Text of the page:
11:20am Tuesday 7th May 2013
HEALTH care in police custody provision in Hampshire is in need of attention, according to a government report.
HM Inspectorate of Prisons has published the report following an unannounced inspection earlier this year.
The inspection, which was part of a national programme of joint inspections of police custody, looked at nine custody suites including Southampton, Winchester, Fareham, Lyndhurst and Newport in the Isle of Wight.
The report says improvements have been made but some areas still need to be addressed.
Some of the findings were that strategic control had improved, with a move to centralised management of custody and full staffing, inspectors were managing staff actively, staff were positive and considerate in their treatment of detainees, and suites were kept clean - despite most showing signs of wear and tear.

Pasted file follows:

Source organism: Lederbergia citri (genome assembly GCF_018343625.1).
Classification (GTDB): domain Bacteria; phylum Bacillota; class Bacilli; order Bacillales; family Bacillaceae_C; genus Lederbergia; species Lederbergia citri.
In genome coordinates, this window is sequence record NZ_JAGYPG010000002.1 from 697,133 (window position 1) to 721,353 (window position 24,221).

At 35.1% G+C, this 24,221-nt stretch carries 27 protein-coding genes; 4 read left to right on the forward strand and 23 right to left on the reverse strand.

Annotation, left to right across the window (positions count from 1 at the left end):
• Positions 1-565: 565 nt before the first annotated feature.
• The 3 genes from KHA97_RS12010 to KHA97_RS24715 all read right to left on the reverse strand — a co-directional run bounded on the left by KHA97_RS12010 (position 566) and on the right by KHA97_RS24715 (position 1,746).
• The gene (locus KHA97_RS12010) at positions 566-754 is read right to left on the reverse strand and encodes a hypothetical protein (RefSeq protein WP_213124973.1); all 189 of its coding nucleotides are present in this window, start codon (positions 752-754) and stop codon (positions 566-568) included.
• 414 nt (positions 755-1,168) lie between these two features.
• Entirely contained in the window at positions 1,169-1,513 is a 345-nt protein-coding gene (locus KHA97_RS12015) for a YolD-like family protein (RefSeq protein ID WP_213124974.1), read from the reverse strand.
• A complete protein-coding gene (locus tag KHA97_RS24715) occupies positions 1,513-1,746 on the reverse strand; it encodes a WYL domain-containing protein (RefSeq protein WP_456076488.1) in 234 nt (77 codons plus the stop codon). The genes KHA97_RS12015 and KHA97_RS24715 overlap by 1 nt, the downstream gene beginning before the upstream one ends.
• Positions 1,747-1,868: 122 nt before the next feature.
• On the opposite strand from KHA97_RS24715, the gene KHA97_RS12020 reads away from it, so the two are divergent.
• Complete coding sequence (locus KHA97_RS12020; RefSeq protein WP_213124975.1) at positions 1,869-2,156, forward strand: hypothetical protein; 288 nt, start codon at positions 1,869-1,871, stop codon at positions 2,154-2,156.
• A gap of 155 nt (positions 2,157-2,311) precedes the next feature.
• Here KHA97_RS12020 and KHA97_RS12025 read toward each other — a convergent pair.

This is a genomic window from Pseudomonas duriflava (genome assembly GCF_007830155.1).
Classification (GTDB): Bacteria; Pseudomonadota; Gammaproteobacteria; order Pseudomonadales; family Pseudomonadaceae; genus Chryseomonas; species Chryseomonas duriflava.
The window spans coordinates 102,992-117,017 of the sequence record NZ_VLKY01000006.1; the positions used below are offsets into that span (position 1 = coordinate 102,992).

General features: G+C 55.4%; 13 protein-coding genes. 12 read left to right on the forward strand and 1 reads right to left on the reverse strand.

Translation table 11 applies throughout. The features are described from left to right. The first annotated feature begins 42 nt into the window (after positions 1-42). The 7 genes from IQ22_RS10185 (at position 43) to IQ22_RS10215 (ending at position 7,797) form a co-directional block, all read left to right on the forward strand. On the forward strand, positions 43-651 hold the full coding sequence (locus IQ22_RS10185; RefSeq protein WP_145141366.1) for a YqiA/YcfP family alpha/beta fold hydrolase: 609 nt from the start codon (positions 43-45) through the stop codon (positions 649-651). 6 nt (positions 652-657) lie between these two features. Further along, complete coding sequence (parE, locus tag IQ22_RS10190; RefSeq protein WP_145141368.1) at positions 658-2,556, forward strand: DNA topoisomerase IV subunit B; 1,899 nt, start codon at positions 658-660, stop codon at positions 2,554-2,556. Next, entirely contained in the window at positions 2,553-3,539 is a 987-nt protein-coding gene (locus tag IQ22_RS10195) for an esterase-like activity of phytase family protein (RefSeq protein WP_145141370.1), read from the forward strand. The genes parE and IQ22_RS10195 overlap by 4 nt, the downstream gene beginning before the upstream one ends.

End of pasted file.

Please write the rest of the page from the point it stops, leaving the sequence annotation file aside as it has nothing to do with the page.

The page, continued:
But inspectors were concerned to find that none of the medical rooms were fit for purpose and there was a “lack of strategic oversight and control”, the performance of the main contracted provider of primary care was not monitored, arrangements for substance misuse interventions were “patchy” and mental health provision was “complex and inconsistent”, and the provision for people with disabilities was “weak” in most suites.
Nick Hardwick and Dru Sharpling said: “Overall, the force has recently improved its strategic grasp of custody work, but needs to extend this to health care provision, and this report highlights a number of other areas where consistency and compliance can be further improved across the force.
“The report provides a small number of recommendations to assist the force and the Police and Crime Commissioner to improve provision further.
“We expect our findings to be considered in the wider context of priorities and resourcing, and for an action plan to be provided in due course.”
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